Warning of pension contributions shortfall may be overblown

The typical pension scheme member is only contributing 5% of pay to their pension, raising questions about whether they will have enough to retire on. Yet the situation may not be as gloomy as many people suggest.

Pension-scheme membership hit a record high last year, with some 46 million Britons enrolled in at least one workplace scheme, new official figures reveal. But, the typical pension scheme member is only contributing 5% of pay to their pension, plus their employer's contribution, raising questions about whether they will have enough to retire on.

On the one hand, the growth in pension-scheme membership under the auto-enrolment system introduced in 2012 represents a substantial success. The system requires all employers to offer staff a pension plan and pay into it on behalf of those who have not specifically opted out.

Over time, the minimum contribution levels have been significantly increased. In April 2018, the minimum contribution was set at 5% of salary, with employers ordered to pay at least 2% of this; these minimums were raised to 8% and 3% respectively in April 2019. And while the average total pension contribution made by members of defined-contribution schemes rose to 5% last year from 3.4% in 2017, members of the typical final-salary (defined benefit) pension plan enjoyed a 25.6% total contribution.

Yet the situation may not be as gloomy as these figures suggest. Young people will often have started saving much earlier than previous generations. And as Merryn Somerset-Webb pointed out recently, our pension system is currently in good shape.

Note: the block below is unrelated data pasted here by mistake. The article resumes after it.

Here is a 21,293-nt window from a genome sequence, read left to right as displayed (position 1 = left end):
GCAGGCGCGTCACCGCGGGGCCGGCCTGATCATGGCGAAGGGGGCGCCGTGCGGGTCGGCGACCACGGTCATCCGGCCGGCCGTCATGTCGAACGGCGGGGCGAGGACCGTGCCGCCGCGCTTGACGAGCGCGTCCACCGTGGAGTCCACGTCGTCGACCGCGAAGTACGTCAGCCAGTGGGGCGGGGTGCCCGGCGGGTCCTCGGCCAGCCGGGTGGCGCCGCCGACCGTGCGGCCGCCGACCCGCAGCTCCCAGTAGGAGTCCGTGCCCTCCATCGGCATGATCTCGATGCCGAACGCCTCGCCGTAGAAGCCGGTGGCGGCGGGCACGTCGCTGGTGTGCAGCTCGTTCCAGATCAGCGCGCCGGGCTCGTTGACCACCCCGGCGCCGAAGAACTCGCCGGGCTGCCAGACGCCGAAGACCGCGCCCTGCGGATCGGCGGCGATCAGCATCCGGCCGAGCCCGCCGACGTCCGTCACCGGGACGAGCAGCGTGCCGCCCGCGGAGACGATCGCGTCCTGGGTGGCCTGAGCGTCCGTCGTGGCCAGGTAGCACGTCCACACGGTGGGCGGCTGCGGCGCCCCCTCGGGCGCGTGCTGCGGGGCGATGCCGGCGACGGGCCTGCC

According to figures from broker Interactive Investor, if you start work on £20,000 at 30, stay opted in, see your salary rise by 1% in real terms a year and make annual net returns of 5%, you will end with savings of nearly £200,000. "In terms of the absolute levels of assets in its pensions, the UK is one of the best-set countries in the world".

Recommended

Make sure your pension savings don't breach the lifetime allowance
Pensions

Make sure your pension savings don't breach the lifetime allowance

Don’t forget the lifetime allowance when reviewing your pension planning – breaching it could prove very costly, says David Prosser.
7 Jan 2022
How to track down your lost pension savings
Pensions

How to track down your lost pension savings

Some straightforward detective work could reunite you with pension savings from previous jobs that you may have mislaid.
20 Dec 2021
What to do if you still have a mortgage when you retire
Mortgages

What to do if you still have a mortgage when you retire

In the next few decades, many people will be paying back their home loans well into retirement. David Prosser explains their options.
7 Dec 2021
Making sense of the new minimum pension age rules
Pensions

Making sense of the new minimum pension age rules

The rules surrounding the minimum age at which you can start tapping into your retirement savings have been tweaked, but are still confusing. David Pr…
23 Nov 2021

Most Popular

Ask for a pay rise – everyone else is
Inflation

Ask for a pay rise – everyone else is

As inflation bites and the labour market remains tight, many of the nation's employees are asking for a pay rise. Merryn Somerset Webb explains why yo…
17 Jan 2022
Shareholder capitalism: why we must return power to listed companies’ ultimate owners
Investment strategy

Shareholder capitalism: why we must return power to listed companies’ ultimate owners

Under our system of shareholder capitalism it's not fund managers, it‘s the individual investors – the company's ultimate owners – who should be telli…
24 Jan 2022
Interest rates might rise faster than expected – what does that mean for your money?
Global Economy

Interest rates might rise faster than expected – what does that mean for your money?

The idea that the US Federal Reserve could raise interest rates much earlier than anticipated has upset the markets. John Stepek explains why, and wha…
6 Jan 2022